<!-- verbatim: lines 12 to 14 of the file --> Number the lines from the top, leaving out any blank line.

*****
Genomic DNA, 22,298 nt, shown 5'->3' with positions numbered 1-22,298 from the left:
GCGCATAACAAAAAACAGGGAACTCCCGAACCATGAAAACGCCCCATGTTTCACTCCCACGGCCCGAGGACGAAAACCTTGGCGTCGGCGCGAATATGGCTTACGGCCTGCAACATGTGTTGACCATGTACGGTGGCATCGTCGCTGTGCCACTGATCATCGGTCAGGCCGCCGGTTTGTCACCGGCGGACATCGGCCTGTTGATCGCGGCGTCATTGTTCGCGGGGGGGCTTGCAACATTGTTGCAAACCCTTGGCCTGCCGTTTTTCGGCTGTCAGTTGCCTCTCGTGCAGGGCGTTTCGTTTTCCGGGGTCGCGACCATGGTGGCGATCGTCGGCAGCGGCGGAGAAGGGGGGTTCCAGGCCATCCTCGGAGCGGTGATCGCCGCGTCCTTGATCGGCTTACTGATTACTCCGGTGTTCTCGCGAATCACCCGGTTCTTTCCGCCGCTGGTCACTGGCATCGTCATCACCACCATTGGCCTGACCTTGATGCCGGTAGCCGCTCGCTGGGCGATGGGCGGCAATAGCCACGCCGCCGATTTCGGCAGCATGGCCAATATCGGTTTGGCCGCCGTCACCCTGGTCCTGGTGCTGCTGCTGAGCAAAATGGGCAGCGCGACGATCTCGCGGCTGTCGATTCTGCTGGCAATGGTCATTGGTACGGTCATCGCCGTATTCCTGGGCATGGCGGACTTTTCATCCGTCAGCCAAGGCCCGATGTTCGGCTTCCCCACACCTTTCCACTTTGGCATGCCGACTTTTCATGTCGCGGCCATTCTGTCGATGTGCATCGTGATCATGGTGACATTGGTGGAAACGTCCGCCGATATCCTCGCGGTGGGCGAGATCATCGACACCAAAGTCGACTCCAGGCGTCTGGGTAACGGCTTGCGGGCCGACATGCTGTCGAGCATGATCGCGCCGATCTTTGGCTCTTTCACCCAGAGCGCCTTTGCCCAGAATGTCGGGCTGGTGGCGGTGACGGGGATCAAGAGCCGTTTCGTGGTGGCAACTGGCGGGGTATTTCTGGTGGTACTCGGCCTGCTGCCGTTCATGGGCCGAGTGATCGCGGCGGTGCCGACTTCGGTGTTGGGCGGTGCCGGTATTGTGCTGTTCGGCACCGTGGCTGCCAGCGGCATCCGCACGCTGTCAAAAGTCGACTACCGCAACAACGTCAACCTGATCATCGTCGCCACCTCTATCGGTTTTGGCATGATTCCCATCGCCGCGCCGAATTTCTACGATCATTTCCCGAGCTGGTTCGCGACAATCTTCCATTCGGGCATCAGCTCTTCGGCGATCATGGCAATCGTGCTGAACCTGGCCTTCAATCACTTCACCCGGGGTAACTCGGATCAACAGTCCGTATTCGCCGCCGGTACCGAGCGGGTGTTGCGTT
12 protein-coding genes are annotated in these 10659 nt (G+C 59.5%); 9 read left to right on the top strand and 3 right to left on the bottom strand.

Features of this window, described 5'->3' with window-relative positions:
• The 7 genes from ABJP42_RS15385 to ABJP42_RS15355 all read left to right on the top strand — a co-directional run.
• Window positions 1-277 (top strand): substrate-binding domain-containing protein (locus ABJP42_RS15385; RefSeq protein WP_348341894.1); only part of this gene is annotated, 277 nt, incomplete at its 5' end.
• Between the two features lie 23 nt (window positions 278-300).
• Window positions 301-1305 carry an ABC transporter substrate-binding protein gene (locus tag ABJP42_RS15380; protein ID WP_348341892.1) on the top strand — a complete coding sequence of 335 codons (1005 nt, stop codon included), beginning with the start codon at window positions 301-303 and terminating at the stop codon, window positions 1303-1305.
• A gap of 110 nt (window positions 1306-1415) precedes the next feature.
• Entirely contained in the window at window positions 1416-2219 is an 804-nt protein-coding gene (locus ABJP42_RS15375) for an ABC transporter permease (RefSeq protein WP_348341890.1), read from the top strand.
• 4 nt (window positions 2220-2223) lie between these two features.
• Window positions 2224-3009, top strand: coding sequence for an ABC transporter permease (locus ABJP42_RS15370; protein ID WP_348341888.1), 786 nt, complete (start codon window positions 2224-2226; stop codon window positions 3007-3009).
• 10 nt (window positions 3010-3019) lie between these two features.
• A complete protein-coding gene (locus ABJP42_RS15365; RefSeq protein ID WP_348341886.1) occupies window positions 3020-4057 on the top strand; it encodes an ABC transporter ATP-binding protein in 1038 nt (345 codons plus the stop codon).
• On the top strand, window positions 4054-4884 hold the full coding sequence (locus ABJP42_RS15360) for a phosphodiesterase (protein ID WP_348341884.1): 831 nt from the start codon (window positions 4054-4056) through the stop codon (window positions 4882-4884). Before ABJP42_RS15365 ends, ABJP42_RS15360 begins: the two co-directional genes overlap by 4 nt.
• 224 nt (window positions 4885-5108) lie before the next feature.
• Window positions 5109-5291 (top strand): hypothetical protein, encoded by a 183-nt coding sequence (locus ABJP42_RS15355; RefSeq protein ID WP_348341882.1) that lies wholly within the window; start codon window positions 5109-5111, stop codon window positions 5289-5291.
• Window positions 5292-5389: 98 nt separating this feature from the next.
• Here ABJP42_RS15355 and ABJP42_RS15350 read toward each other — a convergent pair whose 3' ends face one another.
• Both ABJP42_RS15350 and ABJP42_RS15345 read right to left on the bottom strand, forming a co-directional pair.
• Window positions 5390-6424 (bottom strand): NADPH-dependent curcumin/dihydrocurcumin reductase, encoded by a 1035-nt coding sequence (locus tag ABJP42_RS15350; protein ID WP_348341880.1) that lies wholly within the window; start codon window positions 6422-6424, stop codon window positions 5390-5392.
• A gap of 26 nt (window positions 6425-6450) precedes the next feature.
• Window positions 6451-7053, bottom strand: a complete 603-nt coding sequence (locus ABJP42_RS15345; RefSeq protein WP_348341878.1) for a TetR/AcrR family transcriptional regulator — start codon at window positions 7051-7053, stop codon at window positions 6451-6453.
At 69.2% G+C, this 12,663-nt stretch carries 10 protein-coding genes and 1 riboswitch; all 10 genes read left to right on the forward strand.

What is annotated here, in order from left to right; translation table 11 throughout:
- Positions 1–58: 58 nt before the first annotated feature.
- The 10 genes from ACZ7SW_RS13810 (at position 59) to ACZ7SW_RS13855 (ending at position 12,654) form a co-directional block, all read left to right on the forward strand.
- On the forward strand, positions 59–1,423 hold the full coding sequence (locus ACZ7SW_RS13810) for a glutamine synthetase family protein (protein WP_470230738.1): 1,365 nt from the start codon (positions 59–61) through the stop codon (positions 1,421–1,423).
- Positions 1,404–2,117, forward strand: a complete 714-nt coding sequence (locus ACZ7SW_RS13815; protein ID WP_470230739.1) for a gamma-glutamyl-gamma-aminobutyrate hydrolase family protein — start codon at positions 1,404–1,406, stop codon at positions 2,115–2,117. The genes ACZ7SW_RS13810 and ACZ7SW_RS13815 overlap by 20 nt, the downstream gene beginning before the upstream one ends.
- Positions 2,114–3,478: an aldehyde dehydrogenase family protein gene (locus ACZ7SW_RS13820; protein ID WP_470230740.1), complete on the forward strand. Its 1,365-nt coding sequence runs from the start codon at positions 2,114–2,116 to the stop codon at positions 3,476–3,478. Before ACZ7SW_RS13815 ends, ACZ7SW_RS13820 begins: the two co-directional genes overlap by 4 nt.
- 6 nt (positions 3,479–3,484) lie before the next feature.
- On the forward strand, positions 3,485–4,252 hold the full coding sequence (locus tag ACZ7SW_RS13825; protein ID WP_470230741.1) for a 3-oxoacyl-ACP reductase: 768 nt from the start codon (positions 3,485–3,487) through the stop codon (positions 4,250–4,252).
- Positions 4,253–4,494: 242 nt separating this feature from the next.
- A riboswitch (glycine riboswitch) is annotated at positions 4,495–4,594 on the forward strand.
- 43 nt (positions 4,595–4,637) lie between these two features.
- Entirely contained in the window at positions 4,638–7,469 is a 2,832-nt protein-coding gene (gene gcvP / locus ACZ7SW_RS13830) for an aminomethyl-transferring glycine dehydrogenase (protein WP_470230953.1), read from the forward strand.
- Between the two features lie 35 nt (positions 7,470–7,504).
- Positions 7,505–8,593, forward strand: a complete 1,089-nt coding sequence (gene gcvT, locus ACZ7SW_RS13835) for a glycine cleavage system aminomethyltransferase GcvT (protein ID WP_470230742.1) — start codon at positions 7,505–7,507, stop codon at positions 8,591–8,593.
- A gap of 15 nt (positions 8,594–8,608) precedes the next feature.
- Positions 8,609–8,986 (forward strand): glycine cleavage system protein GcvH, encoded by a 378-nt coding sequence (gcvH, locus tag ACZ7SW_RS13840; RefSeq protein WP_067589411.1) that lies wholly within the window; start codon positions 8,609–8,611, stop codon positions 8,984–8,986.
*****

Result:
• Window positions 2224-3009, top strand: coding sequence for an ABC transporter permease (locus ABJP42_RS15370; protein ID WP_348341888.1), 786 nt, complete (start codon window positions 2224-2226; stop codon window positions 3007-3009).
• 10 nt (window positions 3010-3019) lie between these two features.
• A complete protein-coding gene (locus ABJP42_RS15365; RefSeq protein ID WP_348341886.1) occupies window positions 3020-4057 on the top strand; it encodes an ABC transporter ATP-binding protein in 1038 nt (345 codons plus the stop codon).